Monday, September 08, 2014
EASTHAMPTON — As Special Olympian Corey Cohen waited in anticipation for his team to take over the softball diamond at Sheehan Field in Nonotuck Park Saturday morning, he didn’t hesitate when asked his favorite sport.
He pointed to the field below him.
Softball was one of the sports represented in the Special Olympics Massachusetts’ August Tournament this weekend, when more than 800 athletes from all over the state converged on the Valley to participate in state-level competitions in fishing, softball, bocce, cycling and golf. The Special Olympics offers athletes of all ages who have intellectual disabilities the opportunity to participate in some 30 sports year-round.
Cohen, 58, of Brookline, also participates in basketball and bowling.
The games fanned out across the Valley, with softball at Nonotuck Park and at Blunt Park in Springfield, fishing in the Quabbin, cycling at the University of Massachusetts Amherst and golf at the Westover Golf Course in Granby.
The weekend also featured festivities as part of “Olympic Town,” which included a dance Saturday night on the Hampshire Dining Commons Quad and activities such as a basketball shoot, arts and crafts and carnival games at Blunt and Nonotuck parks both days.
On Saturday at 8 p.m., there was a torch-lighting ceremony in the Hampshire Dining Commons at UMass by members of the Amherst, Easthampton, Shutesbury, Amherst College and UMass police departments, the Hampden County Sheriff’s Department and the UMass men’s and women’s basketball teams, hockey and football team.
The mood at the softball games in Nonotuck Park was intense. The crowd fell silent each time the pitcher wound up, then exploded into cheers and encouraging words once the batter hit the ball. Parents of athletes called out not just the names of their own children, but those of their children’s teammates.
They said it’s not just an opportunity for their kids to participate in sports, but to gain social confidence.
“One of the challenges (for) a child with special needs is social isolation,” said Giles John Rae, of Marlborough. “It can be a very lonely life.”
But the Special Olympics, he said, gets them out of their homes. Because athletes of all ages participate in the Special Olympics, he noted, his 22-year-old son, Giles Alan Rae, now has friends who range between the ages of 18 and 50.
He pointed him out as “the guy with his hands on his knees, ready to make a play” on first base. His son loves both playing and watching sports, and is a huge fan of the Red Sox, he said, so the ability to play on a sports team has been a “dream.” He has now been part of the Special Olympics for 12 years.
“Thank God for the Special Olympics,” said Kathy Bonvie of Marshfield, as she watched her son Jerard, 21, in the game. “It just gives these kids a nice, normal thing to look forward to. ... Everybody needs something to look forward to.”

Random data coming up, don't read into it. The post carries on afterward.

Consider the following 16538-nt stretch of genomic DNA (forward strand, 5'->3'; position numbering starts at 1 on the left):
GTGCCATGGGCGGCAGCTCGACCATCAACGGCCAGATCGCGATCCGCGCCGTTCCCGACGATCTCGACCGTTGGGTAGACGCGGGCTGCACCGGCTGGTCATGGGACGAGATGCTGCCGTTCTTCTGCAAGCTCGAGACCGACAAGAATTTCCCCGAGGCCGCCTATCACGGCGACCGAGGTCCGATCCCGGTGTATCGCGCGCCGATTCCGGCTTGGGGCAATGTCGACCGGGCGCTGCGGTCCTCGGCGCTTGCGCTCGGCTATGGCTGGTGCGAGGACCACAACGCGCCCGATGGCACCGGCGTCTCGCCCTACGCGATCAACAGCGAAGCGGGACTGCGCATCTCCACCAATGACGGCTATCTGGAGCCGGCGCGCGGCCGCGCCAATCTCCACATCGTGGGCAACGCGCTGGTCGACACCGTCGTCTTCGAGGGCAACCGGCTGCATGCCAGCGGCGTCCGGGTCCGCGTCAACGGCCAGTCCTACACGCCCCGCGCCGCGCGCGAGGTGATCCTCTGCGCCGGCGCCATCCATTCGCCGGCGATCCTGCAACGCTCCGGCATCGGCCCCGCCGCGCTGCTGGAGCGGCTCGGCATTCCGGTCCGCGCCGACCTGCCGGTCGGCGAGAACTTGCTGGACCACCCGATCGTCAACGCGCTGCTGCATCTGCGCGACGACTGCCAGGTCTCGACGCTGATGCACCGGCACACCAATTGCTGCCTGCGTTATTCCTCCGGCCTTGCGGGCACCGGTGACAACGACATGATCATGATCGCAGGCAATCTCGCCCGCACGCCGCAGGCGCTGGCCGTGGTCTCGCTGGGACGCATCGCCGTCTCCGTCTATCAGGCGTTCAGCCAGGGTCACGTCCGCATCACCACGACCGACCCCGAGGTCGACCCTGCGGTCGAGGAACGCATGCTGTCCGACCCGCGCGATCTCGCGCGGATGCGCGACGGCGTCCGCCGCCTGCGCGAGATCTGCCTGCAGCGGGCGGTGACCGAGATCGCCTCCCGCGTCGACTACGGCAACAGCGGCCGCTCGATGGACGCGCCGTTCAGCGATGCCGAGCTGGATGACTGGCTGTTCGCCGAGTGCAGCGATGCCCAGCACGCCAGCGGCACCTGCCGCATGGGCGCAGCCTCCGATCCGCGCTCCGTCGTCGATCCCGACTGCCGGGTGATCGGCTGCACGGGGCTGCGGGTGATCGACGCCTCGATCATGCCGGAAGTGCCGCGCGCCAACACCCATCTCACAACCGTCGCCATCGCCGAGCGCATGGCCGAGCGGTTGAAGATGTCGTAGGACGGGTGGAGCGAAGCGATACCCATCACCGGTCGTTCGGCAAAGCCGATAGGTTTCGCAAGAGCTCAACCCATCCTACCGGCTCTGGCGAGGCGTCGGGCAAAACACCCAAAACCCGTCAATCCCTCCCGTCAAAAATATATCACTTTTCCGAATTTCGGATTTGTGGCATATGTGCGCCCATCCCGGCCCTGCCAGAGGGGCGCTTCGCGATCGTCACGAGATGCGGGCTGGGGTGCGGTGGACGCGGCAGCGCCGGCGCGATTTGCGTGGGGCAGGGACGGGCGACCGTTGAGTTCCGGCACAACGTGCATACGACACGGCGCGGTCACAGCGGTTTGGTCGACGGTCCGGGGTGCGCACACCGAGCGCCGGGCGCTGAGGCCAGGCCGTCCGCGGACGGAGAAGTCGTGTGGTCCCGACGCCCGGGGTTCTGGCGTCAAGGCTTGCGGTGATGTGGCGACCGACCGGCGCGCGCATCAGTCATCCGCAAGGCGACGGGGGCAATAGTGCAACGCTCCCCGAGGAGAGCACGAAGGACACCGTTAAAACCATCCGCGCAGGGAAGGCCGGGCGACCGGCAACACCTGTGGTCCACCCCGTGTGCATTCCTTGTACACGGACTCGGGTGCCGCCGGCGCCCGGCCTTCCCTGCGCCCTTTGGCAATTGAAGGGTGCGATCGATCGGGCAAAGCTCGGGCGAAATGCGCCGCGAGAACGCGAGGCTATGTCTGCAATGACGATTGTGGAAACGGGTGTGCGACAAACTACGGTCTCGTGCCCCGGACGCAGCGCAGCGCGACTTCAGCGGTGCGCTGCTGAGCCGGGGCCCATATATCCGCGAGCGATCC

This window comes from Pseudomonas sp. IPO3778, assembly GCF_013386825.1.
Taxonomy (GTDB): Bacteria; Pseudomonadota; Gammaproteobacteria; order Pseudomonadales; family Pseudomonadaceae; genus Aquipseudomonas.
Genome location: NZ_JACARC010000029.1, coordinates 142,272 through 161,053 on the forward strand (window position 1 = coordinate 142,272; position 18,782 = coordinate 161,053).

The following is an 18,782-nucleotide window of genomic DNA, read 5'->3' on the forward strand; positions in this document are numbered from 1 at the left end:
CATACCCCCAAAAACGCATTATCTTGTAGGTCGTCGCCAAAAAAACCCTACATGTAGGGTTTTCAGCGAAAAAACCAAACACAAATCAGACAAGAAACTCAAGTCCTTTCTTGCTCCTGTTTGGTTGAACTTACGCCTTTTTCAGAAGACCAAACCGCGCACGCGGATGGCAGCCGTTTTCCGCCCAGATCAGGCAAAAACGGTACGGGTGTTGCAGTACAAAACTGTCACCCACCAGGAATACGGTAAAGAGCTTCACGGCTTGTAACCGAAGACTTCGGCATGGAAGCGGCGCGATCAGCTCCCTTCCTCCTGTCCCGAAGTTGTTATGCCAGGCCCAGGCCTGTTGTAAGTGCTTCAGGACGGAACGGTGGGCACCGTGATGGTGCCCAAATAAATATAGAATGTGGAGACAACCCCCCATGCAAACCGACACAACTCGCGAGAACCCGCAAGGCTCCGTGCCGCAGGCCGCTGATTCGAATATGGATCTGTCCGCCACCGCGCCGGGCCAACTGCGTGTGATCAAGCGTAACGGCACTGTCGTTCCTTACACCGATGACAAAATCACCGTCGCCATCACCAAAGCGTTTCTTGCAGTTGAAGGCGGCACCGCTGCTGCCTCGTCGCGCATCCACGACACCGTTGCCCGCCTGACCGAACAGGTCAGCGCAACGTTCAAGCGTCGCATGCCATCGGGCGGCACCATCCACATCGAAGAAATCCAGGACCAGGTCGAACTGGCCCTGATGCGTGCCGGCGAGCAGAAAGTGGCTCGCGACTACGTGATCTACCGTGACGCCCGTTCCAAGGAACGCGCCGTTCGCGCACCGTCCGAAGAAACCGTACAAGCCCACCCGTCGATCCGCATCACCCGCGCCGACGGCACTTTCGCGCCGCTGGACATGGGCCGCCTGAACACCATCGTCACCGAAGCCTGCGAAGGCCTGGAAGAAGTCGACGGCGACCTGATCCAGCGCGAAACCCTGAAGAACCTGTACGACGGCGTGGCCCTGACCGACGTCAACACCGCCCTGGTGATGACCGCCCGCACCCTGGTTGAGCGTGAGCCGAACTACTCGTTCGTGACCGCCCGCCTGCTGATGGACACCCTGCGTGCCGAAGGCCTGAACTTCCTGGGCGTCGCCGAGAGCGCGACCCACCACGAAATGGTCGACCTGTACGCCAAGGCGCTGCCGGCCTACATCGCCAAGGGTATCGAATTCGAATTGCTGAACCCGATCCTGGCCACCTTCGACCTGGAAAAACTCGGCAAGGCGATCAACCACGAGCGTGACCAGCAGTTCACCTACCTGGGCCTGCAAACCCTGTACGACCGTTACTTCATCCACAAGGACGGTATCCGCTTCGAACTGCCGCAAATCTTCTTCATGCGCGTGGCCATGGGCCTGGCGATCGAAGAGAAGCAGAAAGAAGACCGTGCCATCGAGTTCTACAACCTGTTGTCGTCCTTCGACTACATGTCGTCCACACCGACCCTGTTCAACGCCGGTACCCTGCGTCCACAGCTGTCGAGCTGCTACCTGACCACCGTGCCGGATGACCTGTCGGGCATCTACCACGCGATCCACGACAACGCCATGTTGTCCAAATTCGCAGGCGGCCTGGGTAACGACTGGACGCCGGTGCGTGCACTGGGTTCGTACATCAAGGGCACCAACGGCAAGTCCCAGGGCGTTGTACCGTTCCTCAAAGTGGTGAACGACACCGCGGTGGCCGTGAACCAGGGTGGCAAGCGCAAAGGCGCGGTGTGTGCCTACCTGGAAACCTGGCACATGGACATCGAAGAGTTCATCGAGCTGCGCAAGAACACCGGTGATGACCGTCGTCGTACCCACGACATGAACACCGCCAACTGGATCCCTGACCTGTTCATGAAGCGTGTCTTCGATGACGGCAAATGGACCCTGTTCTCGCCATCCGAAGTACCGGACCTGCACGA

Jerard has participated in the Special Olympics for 11 years, she said, and has learned to make friends as well as be a part of a team. As well as softball, he also plays soccer, floor hockey and basketball.
On the other side of the field, Rose Maloney of North Easton watched as her daughter Erin, 22, caught the ball. “Now she knows she can do it again,” she said.
She also said that the Special Olympics gives participants opportunities to socialize they would not have otherwise.
“They are not afraid to talk to people anymore,” she said.
All through the game, encouraging phrases such as “fantastic pitch” could be heard through the public address system.. Special Olympics volunteer Jason Shaffer, 19, of Framingham, who was in the role of announcer, said he tries to be as positive as possible when he makes his calls.
“I’ll avoid saying, ‘error by the third baseman,’” he said, and instead, “I’ll say, ‘Great hit.’”
Meanwhile, it was a calmer scene at the bocce courts in another area of Nonotuck Park.
“The game is a game of skill and finesse and science,” said Special Olympics coach Geri Finlay, of Malden. Her son Michael, 35, was participating in the golf tournament in Granby.
She said she believes that everybody should have their “passion sport,” noting that her son, who has autism, prefers individual over team sports. “I really like to see everybody have one sport that’s theirs,” she said.
The Special Olympics, she noted, gives athletes with a wide range of abilities an opportunity to participate. For example, with bocce, she said, some athletes see it as a game of numbers and angles, while others might not have that level of mathematical ability.
“Playing field is level here,” she said. “We’re all here to do the same thing.”
She describes her son as having a high-functioning form of autism, but said he socializes with everyone.
“He walks up to the lowest-functioning kid here, and (says), ‘That’s my friend.’”
Finlay said her basic philosophy on life is, “Don’t tell me what they can’t do. Let’s try it and see what they can do.”
Gena Mangiaratti can be reached at firstname.lastname@example.org.